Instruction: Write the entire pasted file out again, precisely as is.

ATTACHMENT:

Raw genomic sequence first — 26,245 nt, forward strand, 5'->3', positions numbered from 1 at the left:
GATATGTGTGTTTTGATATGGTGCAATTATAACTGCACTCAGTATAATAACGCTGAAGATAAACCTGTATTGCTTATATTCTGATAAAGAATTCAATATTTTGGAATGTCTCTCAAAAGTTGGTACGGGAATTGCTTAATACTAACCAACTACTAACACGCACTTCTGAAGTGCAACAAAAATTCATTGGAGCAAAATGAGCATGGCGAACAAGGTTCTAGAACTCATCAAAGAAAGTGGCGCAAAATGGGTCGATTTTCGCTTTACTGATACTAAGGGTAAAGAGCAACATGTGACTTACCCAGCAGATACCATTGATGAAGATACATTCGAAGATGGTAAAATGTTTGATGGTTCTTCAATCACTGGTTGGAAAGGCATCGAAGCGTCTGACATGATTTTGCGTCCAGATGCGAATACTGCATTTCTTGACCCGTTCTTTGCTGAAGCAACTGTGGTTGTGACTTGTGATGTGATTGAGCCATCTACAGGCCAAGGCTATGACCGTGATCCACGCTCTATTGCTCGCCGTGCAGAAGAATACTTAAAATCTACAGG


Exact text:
Raw genomic sequence first — 26,245 nt, forward strand, 5'->3', positions numbered from 1 at the left:
GATATGTGTGTTTTGATATGGTGCAATTATAACTGCACTCAGTATAATAACGCTGAAGATAAACCTGTATTGCTTATATTCTGATAAAGAATTCAATATTTTGGAATGTCTCTCAAAAGTTGGTACGGGAATTGCTTAATACTAACCAACTACTAACACGCACTTCTGAAGTGCAACAAAAATTCATTGGAGCAAAATGAGCATGGCGAACAAGGTTCTAGAACTCATCAAAGAAAGTGGCGCAAAATGGGTCGATTTTCGCTTTACTGATACTAAGGGTAAAGAGCAACATGTGACTTACCCAGCAGATACCATTGATGAAGATACATTCGAAGATGGTAAAATGTTTGATGGTTCTTCAATCACTGGTTGGAAAGGCATCGAAGCGTCTGACATGATTTTGCGTCCAGATGCGAATACTGCATTTCTTGACCCGTTCTTTGCTGAAGCAACTGTGGTTGTGACTTGTGATGTGATTGAGCCATCTACAGGCCAAGGCTATGACCGTGATCCACGCTCTATTGCTCGCCGTGCAGAAGAATACTTAAAATCTACAGG